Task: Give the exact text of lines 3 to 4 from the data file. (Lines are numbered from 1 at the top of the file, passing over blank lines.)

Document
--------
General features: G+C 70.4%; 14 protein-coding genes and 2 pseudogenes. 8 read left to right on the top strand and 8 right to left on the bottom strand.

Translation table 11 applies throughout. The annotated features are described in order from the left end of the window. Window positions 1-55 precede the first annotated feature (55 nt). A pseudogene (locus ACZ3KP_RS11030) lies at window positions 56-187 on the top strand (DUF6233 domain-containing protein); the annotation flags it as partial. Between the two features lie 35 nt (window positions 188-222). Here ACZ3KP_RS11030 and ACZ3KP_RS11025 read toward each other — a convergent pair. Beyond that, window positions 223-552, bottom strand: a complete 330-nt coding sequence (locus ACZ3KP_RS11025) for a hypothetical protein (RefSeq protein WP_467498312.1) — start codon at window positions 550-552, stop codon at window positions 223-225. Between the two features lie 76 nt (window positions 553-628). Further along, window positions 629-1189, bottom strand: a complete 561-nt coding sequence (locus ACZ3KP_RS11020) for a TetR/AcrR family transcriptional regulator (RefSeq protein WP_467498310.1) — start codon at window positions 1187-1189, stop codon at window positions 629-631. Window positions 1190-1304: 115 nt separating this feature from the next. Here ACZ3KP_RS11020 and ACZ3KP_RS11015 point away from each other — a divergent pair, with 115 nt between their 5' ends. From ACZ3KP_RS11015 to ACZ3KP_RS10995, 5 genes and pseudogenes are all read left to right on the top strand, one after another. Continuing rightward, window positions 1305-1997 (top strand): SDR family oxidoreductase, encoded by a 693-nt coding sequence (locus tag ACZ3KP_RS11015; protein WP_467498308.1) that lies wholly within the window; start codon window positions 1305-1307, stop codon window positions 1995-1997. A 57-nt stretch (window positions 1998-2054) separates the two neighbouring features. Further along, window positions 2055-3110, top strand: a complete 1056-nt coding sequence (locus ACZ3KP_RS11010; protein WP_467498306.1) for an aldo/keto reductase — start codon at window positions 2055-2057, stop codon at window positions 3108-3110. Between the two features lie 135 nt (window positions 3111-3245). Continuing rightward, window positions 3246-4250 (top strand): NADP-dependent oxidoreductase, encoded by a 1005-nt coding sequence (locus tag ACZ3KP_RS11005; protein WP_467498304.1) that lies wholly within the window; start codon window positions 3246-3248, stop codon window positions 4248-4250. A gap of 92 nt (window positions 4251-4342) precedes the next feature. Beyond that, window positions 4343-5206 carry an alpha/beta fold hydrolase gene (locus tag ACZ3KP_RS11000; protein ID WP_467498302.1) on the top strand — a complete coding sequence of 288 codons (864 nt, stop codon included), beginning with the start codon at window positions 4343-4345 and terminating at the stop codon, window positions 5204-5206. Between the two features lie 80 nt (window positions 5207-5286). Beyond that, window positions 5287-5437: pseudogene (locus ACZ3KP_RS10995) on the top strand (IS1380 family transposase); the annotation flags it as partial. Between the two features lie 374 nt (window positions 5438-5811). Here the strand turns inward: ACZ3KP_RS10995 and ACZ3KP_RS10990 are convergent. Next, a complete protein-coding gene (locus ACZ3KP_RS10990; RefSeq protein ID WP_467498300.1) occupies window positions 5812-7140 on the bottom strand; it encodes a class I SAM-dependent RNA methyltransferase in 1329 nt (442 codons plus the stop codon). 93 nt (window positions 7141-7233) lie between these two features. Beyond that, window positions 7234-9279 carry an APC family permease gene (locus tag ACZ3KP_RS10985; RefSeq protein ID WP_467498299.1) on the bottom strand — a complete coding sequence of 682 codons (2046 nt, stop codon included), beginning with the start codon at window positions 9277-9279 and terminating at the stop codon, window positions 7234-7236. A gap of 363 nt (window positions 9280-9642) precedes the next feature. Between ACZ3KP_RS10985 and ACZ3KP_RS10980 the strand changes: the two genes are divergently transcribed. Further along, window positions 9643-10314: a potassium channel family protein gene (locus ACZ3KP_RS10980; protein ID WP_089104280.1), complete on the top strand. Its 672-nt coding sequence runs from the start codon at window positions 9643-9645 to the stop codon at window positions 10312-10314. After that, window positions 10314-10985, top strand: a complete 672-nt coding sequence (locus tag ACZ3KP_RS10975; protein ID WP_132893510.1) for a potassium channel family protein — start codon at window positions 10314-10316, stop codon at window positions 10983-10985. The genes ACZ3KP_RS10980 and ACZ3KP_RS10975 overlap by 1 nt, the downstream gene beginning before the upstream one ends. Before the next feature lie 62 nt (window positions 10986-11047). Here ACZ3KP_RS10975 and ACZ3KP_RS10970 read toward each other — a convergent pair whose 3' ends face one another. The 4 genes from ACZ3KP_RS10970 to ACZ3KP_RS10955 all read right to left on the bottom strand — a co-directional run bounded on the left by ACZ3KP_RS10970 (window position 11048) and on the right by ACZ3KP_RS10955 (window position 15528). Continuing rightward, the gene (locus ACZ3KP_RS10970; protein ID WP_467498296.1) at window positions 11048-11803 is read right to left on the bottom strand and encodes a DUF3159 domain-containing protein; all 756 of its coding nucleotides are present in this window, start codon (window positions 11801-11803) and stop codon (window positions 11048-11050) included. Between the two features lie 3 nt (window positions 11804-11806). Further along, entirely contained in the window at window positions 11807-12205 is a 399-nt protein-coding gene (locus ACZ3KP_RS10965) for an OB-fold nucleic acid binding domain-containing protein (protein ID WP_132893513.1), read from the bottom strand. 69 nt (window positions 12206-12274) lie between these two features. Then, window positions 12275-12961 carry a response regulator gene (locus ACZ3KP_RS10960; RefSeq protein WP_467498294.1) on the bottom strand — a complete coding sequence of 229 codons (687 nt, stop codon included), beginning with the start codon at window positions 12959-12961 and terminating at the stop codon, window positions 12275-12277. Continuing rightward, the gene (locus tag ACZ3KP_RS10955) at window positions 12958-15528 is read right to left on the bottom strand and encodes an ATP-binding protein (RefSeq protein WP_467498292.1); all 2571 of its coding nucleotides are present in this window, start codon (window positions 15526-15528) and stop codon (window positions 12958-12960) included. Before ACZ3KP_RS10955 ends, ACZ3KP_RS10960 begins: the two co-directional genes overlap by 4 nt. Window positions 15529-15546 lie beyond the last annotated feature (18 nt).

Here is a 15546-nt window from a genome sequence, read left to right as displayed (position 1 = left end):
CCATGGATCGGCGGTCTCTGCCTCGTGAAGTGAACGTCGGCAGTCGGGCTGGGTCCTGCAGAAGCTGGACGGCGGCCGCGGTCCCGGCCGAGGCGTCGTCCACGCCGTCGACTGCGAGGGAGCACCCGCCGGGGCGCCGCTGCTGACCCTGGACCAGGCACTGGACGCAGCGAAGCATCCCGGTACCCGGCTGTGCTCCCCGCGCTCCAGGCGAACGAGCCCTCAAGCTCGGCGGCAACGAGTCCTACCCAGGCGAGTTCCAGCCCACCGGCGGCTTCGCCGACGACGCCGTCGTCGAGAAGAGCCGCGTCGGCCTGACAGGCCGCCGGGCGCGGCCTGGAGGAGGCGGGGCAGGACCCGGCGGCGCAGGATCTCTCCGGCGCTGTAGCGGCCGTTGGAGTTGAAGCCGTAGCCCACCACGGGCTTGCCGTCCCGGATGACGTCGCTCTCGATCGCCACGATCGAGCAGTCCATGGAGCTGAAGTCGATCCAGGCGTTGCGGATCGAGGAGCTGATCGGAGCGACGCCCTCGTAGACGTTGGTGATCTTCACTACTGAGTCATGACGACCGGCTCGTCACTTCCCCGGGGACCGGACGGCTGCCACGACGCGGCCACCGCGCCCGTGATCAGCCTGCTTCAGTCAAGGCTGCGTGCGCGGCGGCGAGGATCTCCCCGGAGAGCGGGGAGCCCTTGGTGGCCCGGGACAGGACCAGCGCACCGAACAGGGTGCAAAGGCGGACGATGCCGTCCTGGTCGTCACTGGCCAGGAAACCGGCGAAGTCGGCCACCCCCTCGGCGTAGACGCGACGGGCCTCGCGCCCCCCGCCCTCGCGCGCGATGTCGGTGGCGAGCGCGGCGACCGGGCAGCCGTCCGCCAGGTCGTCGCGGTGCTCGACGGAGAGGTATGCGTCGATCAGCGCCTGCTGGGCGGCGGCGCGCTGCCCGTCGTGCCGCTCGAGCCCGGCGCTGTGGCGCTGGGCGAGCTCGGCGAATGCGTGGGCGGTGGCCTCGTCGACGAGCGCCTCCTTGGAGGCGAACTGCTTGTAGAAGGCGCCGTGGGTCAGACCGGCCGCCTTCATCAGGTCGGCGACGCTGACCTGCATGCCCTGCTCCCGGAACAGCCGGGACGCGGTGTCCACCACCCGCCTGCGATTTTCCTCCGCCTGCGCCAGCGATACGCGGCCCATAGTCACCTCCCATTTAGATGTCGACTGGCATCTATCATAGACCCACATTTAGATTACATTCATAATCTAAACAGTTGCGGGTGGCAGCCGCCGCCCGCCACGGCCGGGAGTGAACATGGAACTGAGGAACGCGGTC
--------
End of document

Here is a 15546-nt window from a genome sequence, read left to right as displayed (position 1 = left end):
CCATGGATCGGCGGTCTCTGCCTCGTGAAGTGAACGTCGGCAGTCGGGCTGGGTCCTGCAGAAGCTGGACGGCGGCCGCGGTCCCGGCCGAGGCGTCGTCCACGCCGTCGACTGCGAGGGAGCACCCGCCGGGGCGCCGCTGCTGACCCTGGACCAGGCACTGGACGCAGCGAAGCATCCCGGTACCCGGCTGTGCTCCCCGCGCTCCAGGCGAACGAGCCCTCAAGCTCGGCGGCAACGAGTCCTACCCAGGCGAGTTCCAGCCCACCGGCGGCTTCGCCGACGACGCCGTCGTCGAGAAGAGCCGCGTCGGCCTGACAGGCCGCCGGGCGCGGCCTGGAGGAGGCGGGGCAGGACCCGGCGGCGCAGGATCTCTCCGGCGCTGTAGCGGCCGTTGGAGTTGAAGCCGTAGCCCACCACGGGCTTGCCGTCCCGGATGACGTCGCTCTCGATCGCCACGATCGAGCAGTCCATGGAGCTGAAGTCGATCCAGGCGTTGCGGATCGAGGAGCTGATCGGAGCGACGCCCTCGTAGACGTTGGTGATCTTCACTACTGAGTCATGACGACCGGCTCGTCACTTCCCCGGGGACCGGACGGCTGCCACGACGCGGCCACCGCGCCCGTGATCAGCCTGCTTCAGTCAAGGCTGCGTGCGCGGCGGCGAGGATCTCCCCGGAGAGCGGGGAGCCCTTGGTGGCCCGGGACAGGACCAGCGCACCGAACAGGGTGCAAAGGCGGACGATGCCGTCCTGGTCGTCACTGGCCAGGAAACCGGCGAAGTCGGCCACCCCCTCGGCGTAGACGCGACGGGCCTCGCGCCCCCCGCCCTCGCGCGCGATGTCGGTGGCGAGCGCGGCGACCGGGCAGCCGTCCGCCAGGTCGTCGCGGTGCTCGACGGAGAGGTATGCGTCGATCAGCGCCTGCTGGGCGGCGGCGCGCTGCCCGTCGTGCCGCTCGAGCCCGGCGCTGTGGCGCTGGGCGAGCTCGGCGAATGCGTGGGCGGTGGCCTCGTCGACGAGCGCCTCCTTGGAGGCGAACTGCTTGTAGAAGGCGCCGTGGGTCAGACCGGCCGCCTTCATCAGGTCGGCGACGCTGACCTGCATGCCCTGCTCCCGGAACAGCCGGGACGCGGTGTCCACCACCCGCCTGCGATTTTCCTCCGCCTGCGCCAGCGATACGCGGCCCATAGTCACCTCCCATTTAGATGTCGACTGGCATCTATCATAGACCCACATTTAGATTACATTCATAATCTAAACAGTTGCGGGTGGCAGCCGCCGCCCGCCACGGCCGGGAGTGAACATGGAACTGAGGAACGCGGTC